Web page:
The IRS suggests that it’s best to steer clear of preparers with contingent fees; meaning they get paid for preparing your tax return based on the amount of your refund. Also, avoid preparers who suggest depositing all or part of your refund in their bank account. Don’t fall prey to those who guarantee that they can fetch you a more sizeable refund than the next tax accountant. This is a red flag.
By the same token, be wary of cross-border U.S. tax return preparers who offer to prepare and file your U.S. tax return for close to nothing. U.S. international tax is one of the most complex areas of U.S. tax law, and particular facts and circumstances may dictate a more complicated analysis and, accordingly, higher fees.
Look, we get it. Dealing with one’s taxes is no fun. Paying for it a fortune is the least you’d like to do. But this is one of the areas of your life that you’d better get right. You don’t want to be subject to hefty penalties for non-compliance if your U.S.tax return preparer missed an important form or filed it incorrectly. Notably, filing an IRS form when it is not required may create more issues than failure to file a particular IRS form timely. Be wary of U.S. tax return preparers who would file an IRS form for you “for conservative reasons.” That may indicate that they don’t know if the form is required to be filed in the first place. Now, if they provided you with their rationale and explanation of why they believe the form should be filed (even for conservative reasons), they may have the basis for such recommendation.
Review your cross-border U.S. tax return preparer fee structure and consider it in making your decision on whether to retain their services, but don’t make this the only or primary factor in your decision-making process. As a general matter, you should expect higher fees for higher quality work. The good news is that you can choose and do your own due diligence and research.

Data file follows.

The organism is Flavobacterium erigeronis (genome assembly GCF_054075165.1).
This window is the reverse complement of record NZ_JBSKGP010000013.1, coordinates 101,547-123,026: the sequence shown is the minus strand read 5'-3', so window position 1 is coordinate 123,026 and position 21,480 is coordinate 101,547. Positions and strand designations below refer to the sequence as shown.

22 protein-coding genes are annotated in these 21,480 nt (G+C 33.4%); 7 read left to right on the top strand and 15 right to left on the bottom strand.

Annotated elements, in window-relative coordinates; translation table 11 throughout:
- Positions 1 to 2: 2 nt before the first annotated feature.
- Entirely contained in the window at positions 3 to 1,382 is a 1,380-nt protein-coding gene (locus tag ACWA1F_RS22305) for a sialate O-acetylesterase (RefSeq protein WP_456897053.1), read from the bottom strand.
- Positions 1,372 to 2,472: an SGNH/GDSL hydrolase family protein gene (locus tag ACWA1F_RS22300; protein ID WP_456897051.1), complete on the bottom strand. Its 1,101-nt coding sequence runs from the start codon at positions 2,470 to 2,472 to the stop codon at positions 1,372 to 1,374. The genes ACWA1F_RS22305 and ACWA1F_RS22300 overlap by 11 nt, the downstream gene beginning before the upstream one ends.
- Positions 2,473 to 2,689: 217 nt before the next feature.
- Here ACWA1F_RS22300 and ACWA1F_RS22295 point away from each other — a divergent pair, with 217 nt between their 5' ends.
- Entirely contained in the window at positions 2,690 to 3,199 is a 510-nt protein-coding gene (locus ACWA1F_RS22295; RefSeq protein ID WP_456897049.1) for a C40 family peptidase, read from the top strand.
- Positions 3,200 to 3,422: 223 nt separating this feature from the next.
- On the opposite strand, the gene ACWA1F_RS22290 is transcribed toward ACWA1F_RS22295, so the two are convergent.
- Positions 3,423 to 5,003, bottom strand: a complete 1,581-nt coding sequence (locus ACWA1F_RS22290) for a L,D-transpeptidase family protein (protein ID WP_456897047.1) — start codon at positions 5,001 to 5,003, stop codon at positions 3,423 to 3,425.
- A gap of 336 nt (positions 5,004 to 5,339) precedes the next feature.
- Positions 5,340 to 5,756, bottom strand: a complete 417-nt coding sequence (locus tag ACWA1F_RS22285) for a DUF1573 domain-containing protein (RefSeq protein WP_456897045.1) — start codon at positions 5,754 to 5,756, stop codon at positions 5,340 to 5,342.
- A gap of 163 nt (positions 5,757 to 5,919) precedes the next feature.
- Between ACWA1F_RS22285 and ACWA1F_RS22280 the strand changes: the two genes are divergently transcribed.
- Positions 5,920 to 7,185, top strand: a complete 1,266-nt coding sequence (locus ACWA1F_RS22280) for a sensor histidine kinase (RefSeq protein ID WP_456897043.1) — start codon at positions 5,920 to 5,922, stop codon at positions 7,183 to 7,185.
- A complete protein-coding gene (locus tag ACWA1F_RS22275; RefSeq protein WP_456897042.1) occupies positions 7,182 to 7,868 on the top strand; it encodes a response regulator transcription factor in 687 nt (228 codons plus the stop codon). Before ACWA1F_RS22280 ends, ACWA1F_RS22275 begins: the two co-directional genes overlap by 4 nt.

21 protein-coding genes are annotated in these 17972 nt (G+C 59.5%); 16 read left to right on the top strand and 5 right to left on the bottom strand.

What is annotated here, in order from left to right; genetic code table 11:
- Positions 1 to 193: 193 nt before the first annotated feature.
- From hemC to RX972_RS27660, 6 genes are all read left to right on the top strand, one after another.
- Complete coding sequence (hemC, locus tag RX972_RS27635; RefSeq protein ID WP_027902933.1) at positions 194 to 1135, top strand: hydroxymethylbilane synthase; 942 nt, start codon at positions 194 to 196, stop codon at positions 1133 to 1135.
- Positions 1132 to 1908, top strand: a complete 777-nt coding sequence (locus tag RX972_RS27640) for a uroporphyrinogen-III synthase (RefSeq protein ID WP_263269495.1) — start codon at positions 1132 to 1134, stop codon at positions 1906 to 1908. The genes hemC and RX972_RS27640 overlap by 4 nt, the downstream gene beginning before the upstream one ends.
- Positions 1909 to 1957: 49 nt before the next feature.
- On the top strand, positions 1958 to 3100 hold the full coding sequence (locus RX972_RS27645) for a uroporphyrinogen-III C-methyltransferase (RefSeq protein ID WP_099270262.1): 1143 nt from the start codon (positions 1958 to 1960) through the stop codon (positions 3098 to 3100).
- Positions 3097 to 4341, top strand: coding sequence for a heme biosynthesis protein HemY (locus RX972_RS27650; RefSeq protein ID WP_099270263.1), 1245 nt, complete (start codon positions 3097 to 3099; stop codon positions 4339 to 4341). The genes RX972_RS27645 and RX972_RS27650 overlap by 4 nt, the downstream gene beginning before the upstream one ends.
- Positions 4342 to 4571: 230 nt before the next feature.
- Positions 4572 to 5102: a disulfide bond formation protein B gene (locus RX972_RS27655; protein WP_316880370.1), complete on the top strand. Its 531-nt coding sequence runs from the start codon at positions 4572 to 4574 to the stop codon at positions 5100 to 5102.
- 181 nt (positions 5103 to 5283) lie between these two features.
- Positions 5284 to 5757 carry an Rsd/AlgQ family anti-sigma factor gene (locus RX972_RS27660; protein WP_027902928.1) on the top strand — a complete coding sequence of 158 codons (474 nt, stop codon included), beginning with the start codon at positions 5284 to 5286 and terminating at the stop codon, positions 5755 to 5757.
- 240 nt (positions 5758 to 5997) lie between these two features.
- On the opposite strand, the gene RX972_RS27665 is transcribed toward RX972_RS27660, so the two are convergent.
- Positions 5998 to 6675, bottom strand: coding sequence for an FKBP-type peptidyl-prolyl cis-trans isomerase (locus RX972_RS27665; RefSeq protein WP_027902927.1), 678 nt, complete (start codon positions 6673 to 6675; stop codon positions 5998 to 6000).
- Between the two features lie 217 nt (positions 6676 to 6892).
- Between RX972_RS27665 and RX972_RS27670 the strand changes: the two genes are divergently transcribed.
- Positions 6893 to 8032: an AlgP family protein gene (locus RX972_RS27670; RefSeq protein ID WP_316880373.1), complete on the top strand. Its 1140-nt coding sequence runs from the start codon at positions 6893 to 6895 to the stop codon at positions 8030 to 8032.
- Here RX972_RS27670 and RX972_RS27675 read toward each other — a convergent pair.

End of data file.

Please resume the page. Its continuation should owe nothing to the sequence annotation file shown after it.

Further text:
6. Does Your U.S. Tax Return Preparer File Tax Returns Electronically?
Generally, all paid preparers who have prepared more than 10 returns for their clients are required to file U.S. tax returns electronically. Both the IRS and state tax authorities have this or similar requirement.
If the U.S. tax return preparer doesn’t use e-file functionality, it may be indicative of the lack of relevant experience or credentials that allow U.S. tax return preparers to file tax returns electronically. You should at least inquiry about this.
Note that e-filing speeds up the processing of filed tax returns and accelerates a refund when owed. At the same time, some U.S. tax returns cannot be e-filed. Your qualified cross-border U.S. tax return preparer should explain to you the tax return position, filing strategy, and what to expect after the tax return was filed.
7. Will Your U.S. Tax Return Preparer Be Around After Your Return is Filed?
This is a question that often falls by the wayside. It’s incredibly important to check on whether your preparer will be around in the following months or years after they’ve worked with you.
You may have questions, concerns, or simply need to clarify something on your tax return. In addition, your tax return may be audited.
If it comes to that, your qualified U.S. tax return preparer (such as an enrolled agent, a CPA, or a tax attorney) can also represent you before the IRS during an audit or appeals.
Make double sure that they will be available to assist you after the return is filed. Make sure that they do exist. As funny as it may sound, we are living in the digital era. There are many tax return preparers that only exist online / virtually. They don’t have an office and work here and there, primarily by “farming out” U.S. tax return preparation to third-party contractors and other firms. While working remotely, especially during COVID-19 times, is a new way of getting things done, having someone who is actually in the business of taking care of one’s taxes is better than working with a great marketer and sales professional who found a way to sell you the work, as well as get someone do it for them.
How can you check if your qualified cross-border U.S. tax return preparer exists? While you work with them, keep tabs on how responsive they are via phone and email. Did you even meet your tax return preparer in person or via video conference? You may want to visit their offices and do additional research on how long they have been in business and what process they are using to get the job done.